Human rights are foe to all of our social creations. Their claims continue to appear because no social creation encompasses all people. The “other” is our conscience, we consciences for these others. Yoram Hazony’s phrase “Islamic terror state in Gaza” is comfortable; but small, deluded boys will continue to knock at your barriers, and the State of Israel will still end up killing them. More honest to say “someone must die and I want it to be you.” Say it, be honest and true in war. But do not expect talk of rights to stop. Japan could not do it. Germany could not do it. The United States could not do it. South Africa could not do it. Zionism is no warrant against the breath of all. But it could still, I think and hope, be something even more remarkable than its past. Decide. But, if you do, you will have to face yourselves. Perhaps better to suffocate lives in Gaze unseen.

  4. It’s interesting to see this interpretation of Kuhn’s work. I reread his book a few years ago, and have a completely different impression of Kuhn’s work than what I see here.

    Because it is science, in Kuhn it is not merely to which school of thought (which paradigm) you belong. That paradigm, that world-view, gets tested by the experimental method against the physical world and against the paradigm (the expectations/world view) itself. Because knowledge is imperfect, anomalies arise that cannot be explained by the paradigm. Scientific “progress” occurs in iterations – a new paradigm is elaborated, experiments identify anomalies, when the contradictions between theory and experimental evidence become severe enough a new paradigm (a new school of thought) is formed.

    Applying this to politics is specious in that politics never has to experiment and find consistency with the observed world to maintain it’s worldview, expectations, or paradigms. Political paradigms simply run their course until extinction or conquest ends the paradigm.

    If I were to engage in social Darwinism, or in this case “geopolitical Kuhnism”, I would merely state that Zionism has been an evolving paradigm, and that many goals of that paradigm don’t “jive” with what we observe of the world (specifically the conflict between Jewish values and occupation). This gives rise to the need for a new Zionist paradigm. Anything more – like comparisons to Europe, as if heliocentric vs. earth centric astronomy was being debated – is a real stretch.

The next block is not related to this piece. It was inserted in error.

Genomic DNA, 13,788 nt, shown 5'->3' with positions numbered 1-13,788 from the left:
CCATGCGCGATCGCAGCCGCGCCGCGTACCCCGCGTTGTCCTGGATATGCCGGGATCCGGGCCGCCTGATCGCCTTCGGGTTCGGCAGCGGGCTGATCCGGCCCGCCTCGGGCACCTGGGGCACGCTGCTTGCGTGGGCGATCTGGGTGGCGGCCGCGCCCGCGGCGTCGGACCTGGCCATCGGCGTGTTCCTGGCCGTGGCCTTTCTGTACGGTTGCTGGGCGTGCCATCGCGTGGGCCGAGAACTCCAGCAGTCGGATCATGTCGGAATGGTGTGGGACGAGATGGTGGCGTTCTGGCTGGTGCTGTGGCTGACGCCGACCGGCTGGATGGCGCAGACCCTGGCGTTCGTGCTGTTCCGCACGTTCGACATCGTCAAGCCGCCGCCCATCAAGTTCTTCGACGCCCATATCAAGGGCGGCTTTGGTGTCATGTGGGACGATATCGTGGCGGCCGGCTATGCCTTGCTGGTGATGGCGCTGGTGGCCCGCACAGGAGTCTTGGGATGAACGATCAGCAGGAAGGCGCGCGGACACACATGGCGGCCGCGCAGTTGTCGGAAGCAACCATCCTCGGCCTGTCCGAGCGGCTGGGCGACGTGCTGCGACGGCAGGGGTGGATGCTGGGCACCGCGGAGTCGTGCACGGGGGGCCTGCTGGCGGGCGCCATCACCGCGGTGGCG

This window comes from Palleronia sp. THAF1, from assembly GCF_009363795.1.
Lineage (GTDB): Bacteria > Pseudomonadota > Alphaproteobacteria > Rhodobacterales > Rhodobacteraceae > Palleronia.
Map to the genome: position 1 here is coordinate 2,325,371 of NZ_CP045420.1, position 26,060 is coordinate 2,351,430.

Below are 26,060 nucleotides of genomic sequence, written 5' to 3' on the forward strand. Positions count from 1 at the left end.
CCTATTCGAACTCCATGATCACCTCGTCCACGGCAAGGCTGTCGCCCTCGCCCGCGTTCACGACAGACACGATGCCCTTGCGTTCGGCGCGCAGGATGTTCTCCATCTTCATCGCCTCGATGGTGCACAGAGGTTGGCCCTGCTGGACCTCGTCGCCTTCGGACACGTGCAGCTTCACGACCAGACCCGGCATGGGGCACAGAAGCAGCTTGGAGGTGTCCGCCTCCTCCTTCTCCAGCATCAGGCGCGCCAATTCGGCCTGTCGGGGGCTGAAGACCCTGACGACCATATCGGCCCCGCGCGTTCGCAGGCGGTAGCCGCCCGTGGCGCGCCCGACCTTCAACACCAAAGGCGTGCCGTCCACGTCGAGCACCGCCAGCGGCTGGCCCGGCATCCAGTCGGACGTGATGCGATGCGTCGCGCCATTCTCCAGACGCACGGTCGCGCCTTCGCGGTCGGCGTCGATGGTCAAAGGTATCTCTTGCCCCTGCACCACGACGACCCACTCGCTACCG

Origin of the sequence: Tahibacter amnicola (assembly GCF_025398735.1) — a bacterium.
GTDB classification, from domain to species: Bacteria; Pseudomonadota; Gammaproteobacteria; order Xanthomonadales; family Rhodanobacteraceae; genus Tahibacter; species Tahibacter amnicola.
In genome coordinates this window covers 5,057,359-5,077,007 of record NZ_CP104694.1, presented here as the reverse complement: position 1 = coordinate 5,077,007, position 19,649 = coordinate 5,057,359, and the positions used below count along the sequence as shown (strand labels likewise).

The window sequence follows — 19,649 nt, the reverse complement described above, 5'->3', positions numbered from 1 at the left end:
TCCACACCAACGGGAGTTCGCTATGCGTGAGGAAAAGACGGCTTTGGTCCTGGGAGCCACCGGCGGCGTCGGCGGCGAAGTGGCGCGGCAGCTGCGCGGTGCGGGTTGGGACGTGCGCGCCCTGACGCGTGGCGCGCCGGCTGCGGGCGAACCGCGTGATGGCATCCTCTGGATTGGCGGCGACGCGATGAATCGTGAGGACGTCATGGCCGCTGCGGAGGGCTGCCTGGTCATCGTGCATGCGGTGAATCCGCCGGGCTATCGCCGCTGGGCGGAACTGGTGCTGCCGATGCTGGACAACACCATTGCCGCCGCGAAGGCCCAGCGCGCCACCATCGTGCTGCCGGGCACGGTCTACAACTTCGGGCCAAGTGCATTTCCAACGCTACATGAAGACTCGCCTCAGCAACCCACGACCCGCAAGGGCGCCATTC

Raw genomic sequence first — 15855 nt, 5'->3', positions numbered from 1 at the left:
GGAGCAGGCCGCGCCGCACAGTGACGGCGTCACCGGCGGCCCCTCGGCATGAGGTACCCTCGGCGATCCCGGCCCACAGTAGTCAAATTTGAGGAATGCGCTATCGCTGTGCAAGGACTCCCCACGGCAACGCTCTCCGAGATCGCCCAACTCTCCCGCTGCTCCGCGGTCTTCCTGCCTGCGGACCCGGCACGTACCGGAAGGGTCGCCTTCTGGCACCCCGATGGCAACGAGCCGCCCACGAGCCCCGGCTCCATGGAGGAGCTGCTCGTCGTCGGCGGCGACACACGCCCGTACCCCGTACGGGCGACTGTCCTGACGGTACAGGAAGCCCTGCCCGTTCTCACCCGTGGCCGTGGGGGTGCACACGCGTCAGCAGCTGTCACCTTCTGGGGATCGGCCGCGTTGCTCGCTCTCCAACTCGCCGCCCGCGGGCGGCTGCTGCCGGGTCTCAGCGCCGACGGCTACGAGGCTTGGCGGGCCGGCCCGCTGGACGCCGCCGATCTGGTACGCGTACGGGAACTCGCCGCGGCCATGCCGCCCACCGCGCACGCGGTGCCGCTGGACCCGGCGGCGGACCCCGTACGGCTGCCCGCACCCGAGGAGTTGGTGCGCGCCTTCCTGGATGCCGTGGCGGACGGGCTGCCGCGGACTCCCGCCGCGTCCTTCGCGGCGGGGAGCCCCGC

5. Actually Chaim, I think the essay was a good one because he explained precisely why Israel can do no right in the eyes of some. The European Union is a grand attempt at post-nationalism, and Israel is indeed a nation State. As someone who has spent (wasted?) time online talking about these issues, I thought the essay achieved new ground in explaining the way Israel perceived negatively, all the time.

  6. I agree with Hazony’s basic premise as to why facts are irrelevant for certain ideologues who seem to represent modern Europe’s hostility towards Israel.
    However, I would argue that support for Zionism wasn’t ever particularly high in the world, except maybe right after the Six Day War. The much vaunted 2/3 UN vote consisted of the USSR, which wanted to dismantle Britain’s colonial monopoly on the Middle East, as well as several European nations who wanted a place to dump the Jews who were living in DP camps. Of course the crucial votes came from (literally) banana republics in Latin America, and this might have had to do with a remarkable Zionist banana tycoon based in New Orleans pulling some political strings (no joke).

    Also, the ‘post-national’ European paradigm might be a flash in the pan. It wouldn’t have been possible without the benign stewardship and de facto occupation of the US. For example, had the US not encouraged France and Germany to cooperate in the postwar era, the EEC would likely never have happened, and as late as 1999, had the US not intervened in former Yugoslavia to bomb the Serbs into submission, I seriously doubt the adoption of the Euro currency or expansion of the EU could have happened.
    And more importantly, the dream already seems to be unravelling. Within living memory of Europe’s extermination of its last minority, they are already at crisis point over their new Muslim minority, and right wing populist, ie nationalist, governments are gaining ground everywhere.